These three types of review are not audits. However, an audit can result from a matching-program review. For information on audits, go to the CRA website.

Notice of objection

If you disagree with a notice of assessment or a notice of reassessment, you can file a notice of objection. This must be filed within one year of the tax-return filing deadline (April 30 for an individual's tax returns, June 15 for those reporting self-employment income) for the taxation year in question, or within 90 days of the date the assessment or reassessment notice was issued.

However, don't expect quick results. The processing of notices of objection has been notoriously slow, although the CRA recently announced it was implementing a program to set new service standards that will ensure you are contacted within a month of filing a notice, and that most low-complexity objections would be solved within 180 days. These objections typically are related to individual tax credits, personal deductions, the Canada Child Benefit and the disability tax credit. More complicated objections will take longer to resolve.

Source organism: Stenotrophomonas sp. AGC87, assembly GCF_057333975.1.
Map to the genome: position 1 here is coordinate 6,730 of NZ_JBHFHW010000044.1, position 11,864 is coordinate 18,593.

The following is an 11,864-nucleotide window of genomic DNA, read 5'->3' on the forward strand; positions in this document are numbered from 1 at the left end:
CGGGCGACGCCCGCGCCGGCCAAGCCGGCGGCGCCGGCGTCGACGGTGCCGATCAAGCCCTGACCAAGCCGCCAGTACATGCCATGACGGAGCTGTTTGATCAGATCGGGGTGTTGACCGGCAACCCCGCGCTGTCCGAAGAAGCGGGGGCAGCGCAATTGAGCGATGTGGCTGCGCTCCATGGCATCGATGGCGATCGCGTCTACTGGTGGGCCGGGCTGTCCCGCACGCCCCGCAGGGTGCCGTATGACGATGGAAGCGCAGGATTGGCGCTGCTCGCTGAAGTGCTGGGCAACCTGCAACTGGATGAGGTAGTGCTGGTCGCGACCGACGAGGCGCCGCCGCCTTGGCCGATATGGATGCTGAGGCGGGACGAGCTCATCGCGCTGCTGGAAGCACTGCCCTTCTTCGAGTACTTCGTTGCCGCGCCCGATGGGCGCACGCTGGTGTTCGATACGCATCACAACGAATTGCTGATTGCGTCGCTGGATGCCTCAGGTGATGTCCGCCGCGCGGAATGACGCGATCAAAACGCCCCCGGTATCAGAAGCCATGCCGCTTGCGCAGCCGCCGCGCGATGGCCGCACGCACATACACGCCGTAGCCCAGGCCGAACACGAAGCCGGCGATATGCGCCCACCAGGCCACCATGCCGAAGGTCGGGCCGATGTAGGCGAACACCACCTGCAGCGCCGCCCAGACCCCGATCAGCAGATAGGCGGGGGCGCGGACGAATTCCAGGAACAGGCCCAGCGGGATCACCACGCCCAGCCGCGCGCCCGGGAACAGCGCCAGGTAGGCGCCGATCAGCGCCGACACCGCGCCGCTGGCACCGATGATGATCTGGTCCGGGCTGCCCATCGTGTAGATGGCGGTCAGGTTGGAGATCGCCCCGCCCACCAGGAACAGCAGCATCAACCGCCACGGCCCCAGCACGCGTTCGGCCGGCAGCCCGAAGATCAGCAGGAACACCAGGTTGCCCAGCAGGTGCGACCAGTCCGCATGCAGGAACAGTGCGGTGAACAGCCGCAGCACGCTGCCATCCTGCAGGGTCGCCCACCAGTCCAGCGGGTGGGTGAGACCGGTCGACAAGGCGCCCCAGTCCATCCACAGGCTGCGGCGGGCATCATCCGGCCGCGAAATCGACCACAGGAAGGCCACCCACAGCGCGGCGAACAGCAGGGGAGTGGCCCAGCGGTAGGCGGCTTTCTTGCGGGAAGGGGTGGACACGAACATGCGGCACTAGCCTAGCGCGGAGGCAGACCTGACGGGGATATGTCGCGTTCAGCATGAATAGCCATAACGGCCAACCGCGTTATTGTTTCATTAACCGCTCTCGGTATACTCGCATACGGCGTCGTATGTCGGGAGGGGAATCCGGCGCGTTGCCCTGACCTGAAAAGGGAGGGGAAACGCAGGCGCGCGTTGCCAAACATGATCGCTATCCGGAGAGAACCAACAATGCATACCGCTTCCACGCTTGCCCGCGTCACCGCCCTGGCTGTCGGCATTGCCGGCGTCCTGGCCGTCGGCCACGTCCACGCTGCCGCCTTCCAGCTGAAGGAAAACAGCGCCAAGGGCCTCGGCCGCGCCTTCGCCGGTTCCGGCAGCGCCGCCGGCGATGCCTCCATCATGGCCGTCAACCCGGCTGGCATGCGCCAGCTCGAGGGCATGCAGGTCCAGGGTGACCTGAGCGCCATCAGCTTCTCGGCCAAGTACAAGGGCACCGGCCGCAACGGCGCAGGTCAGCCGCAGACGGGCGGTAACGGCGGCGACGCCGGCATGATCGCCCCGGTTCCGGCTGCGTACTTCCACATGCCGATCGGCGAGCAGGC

To file an objection, you must complete a prescribed form on which you provide clear details of the issue. You must attach documentation to support your claim. Information on how to obtain the appropriate forms is found on the CRA and Revenu Québec websites.

Many disputes are resolved at this level. Unresolved cases can be taken to the Tax Court of Canada, Federal Court of Appeal and ultimately the Supreme Court of Canada. A similar process exists for Quebec tax purposes.

Six-year limit

The CRA has the right to request information for up to six years from the end of the applicable taxation year. However, if a return is suspected of including fraudulent information, the tax department has the right to reassess it at any time in the future if it has reason to believe that misrepresentation was involved. In such cases, a return filed in any past year can be reviewed, regardless of how much time has elapsed. If past taxes are found owing, the taxpayer would be liable for that amount as well as any penalties and interest owing.

You can amend past returns

Outside of the reassessment/objection process, you have the right to make changes to a return you already have filed. For example, you might have overlooked a tax credit or deduction, or a claim may not have included the full amount to which you are entitled. You must wait until you have received a notice of assessment for the year in question.

A return may be changed for any of the 10 preceding taxation years. In 2017, you may make changes for any return going back to 2007. This may be done online if you are registered for the CRA's My Account (and Revenu Québec's CliqSecur). Alternatively, you can obtain the T1-ADJ form from the CRA and/or the TP-1.R-V form from Revenu Québec and file by mail. For more information: http://www.cra-arc.gc.ca/changereturn/ and http://www.revenuquebec.ca/en/citoyen/declaration/modifier/modifier.aspx.